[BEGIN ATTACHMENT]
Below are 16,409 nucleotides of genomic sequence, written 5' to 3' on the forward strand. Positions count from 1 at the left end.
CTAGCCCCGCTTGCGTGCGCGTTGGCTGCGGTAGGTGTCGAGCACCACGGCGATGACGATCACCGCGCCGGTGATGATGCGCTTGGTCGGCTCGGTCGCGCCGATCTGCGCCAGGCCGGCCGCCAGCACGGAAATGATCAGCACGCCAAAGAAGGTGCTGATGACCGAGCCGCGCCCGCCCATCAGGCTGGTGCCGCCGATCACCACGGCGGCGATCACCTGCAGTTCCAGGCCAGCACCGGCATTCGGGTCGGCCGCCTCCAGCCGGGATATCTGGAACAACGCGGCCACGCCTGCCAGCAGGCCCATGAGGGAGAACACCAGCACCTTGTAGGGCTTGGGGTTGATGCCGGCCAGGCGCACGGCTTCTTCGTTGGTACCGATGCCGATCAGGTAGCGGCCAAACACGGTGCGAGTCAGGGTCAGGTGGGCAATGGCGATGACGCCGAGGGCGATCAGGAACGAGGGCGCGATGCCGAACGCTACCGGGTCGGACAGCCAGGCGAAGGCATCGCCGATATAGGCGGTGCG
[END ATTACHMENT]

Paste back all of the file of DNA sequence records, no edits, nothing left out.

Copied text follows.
Below are 16,409 nucleotides of genomic sequence, written 5' to 3' on the forward strand. Positions count from 1 at the left end.
CTAGCCCCGCTTGCGTGCGCGTTGGCTGCGGTAGGTGTCGAGCACCACGGCGATGACGATCACCGCGCCGGTGATGATGCGCTTGGTCGGCTCGGTCGCGCCGATCTGCGCCAGGCCGGCCGCCAGCACGGAAATGATCAGCACGCCAAAGAAGGTGCTGATGACCGAGCCGCGCCCGCCCATCAGGCTGGTGCCGCCGATCACCACGGCGGCGATCACCTGCAGTTCCAGGCCAGCACCGGCATTCGGGTCGGCCGCCTCCAGCCGGGATATCTGGAACAACGCGGCCACGCCTGCCAGCAGGCCCATGAGGGAGAACACCAGCACCTTGTAGGGCTTGGGGTTGATGCCGGCCAGGCGCACGGCTTCTTCGTTGGTACCGATGCCGATCAGGTAGCGGCCAAACACGGTGCGAGTCAGGGTCAGGTGGGCAATGGCGATGACGCCGAGGGCGATCAGGAACGAGGGCGCGATGCCGAACGCTACCGGGTCGGACAGCCAGGCGAAGGCATCGCCGATATAGGCGGTGCG